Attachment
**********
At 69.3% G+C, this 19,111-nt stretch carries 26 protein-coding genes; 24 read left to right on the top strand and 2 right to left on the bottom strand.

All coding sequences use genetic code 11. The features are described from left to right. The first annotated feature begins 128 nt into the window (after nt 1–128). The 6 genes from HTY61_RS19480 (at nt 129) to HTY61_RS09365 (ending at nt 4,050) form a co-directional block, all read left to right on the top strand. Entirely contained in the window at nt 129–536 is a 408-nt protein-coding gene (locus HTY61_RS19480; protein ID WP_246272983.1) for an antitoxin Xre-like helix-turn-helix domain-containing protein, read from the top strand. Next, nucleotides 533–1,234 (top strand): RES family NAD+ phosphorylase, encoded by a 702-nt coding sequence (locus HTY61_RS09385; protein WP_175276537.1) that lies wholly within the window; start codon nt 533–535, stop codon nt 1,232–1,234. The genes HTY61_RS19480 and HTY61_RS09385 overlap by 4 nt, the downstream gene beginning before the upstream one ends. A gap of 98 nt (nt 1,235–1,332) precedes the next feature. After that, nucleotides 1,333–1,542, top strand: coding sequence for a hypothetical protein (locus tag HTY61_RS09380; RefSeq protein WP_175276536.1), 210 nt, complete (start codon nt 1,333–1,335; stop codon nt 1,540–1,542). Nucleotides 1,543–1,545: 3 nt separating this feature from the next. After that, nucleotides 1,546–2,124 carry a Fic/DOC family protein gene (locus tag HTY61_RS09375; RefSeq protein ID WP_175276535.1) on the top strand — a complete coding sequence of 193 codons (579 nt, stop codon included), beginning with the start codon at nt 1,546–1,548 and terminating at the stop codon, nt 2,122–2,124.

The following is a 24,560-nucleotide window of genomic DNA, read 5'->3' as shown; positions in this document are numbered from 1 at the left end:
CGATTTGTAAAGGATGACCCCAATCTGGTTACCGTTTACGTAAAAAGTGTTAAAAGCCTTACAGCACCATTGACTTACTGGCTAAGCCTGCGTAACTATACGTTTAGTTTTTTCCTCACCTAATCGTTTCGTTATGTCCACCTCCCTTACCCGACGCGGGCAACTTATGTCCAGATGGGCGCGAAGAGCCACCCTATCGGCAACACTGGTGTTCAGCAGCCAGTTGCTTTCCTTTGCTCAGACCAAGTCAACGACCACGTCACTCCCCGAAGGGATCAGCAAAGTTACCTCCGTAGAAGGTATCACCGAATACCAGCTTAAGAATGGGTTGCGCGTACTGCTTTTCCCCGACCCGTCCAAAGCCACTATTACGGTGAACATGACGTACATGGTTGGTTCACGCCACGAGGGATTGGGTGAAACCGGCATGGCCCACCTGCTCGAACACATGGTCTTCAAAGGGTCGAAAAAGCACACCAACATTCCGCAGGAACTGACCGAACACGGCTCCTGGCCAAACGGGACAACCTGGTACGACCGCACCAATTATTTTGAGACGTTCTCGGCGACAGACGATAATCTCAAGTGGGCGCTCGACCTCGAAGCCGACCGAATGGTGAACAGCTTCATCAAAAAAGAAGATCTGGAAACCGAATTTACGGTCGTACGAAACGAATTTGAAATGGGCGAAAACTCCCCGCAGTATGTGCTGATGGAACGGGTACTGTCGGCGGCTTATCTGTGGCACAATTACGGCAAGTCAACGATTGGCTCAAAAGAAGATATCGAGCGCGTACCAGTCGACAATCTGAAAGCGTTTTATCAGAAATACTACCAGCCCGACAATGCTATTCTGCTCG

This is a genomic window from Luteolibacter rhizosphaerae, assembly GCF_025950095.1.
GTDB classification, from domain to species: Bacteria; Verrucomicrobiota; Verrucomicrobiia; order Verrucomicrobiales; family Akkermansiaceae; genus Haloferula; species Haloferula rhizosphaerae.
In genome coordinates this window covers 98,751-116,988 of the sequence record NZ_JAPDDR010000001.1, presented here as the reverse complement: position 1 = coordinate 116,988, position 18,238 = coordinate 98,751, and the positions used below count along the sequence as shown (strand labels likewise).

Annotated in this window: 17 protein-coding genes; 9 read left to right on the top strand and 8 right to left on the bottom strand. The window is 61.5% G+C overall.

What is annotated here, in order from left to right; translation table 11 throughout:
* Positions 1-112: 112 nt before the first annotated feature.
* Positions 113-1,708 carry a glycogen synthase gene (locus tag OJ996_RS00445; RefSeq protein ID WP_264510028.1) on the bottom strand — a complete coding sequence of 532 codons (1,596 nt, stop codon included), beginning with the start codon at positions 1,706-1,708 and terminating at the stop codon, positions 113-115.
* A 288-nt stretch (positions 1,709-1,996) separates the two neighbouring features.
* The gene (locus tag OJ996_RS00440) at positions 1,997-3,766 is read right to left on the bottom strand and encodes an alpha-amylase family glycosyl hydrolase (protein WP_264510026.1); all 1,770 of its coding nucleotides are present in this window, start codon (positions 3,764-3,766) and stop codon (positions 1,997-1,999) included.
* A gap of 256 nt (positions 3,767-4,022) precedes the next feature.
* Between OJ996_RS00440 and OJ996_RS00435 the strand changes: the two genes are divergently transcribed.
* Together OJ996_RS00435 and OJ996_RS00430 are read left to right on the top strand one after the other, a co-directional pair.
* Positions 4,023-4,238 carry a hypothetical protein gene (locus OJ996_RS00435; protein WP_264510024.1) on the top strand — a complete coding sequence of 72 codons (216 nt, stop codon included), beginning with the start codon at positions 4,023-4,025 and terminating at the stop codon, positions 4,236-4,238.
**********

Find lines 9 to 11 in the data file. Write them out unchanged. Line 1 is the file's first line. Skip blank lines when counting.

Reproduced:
What is annotated here, in order from left to right; translation table 11 throughout:
* Positions 1-112: 112 nt before the first annotated feature.
* Positions 113-1,708 carry a glycogen synthase gene (locus tag OJ996_RS00445; RefSeq protein ID WP_264510028.1) on the bottom strand — a complete coding sequence of 532 codons (1,596 nt, stop codon included), beginning with the start codon at positions 1,706-1,708 and terminating at the stop codon, positions 113-115.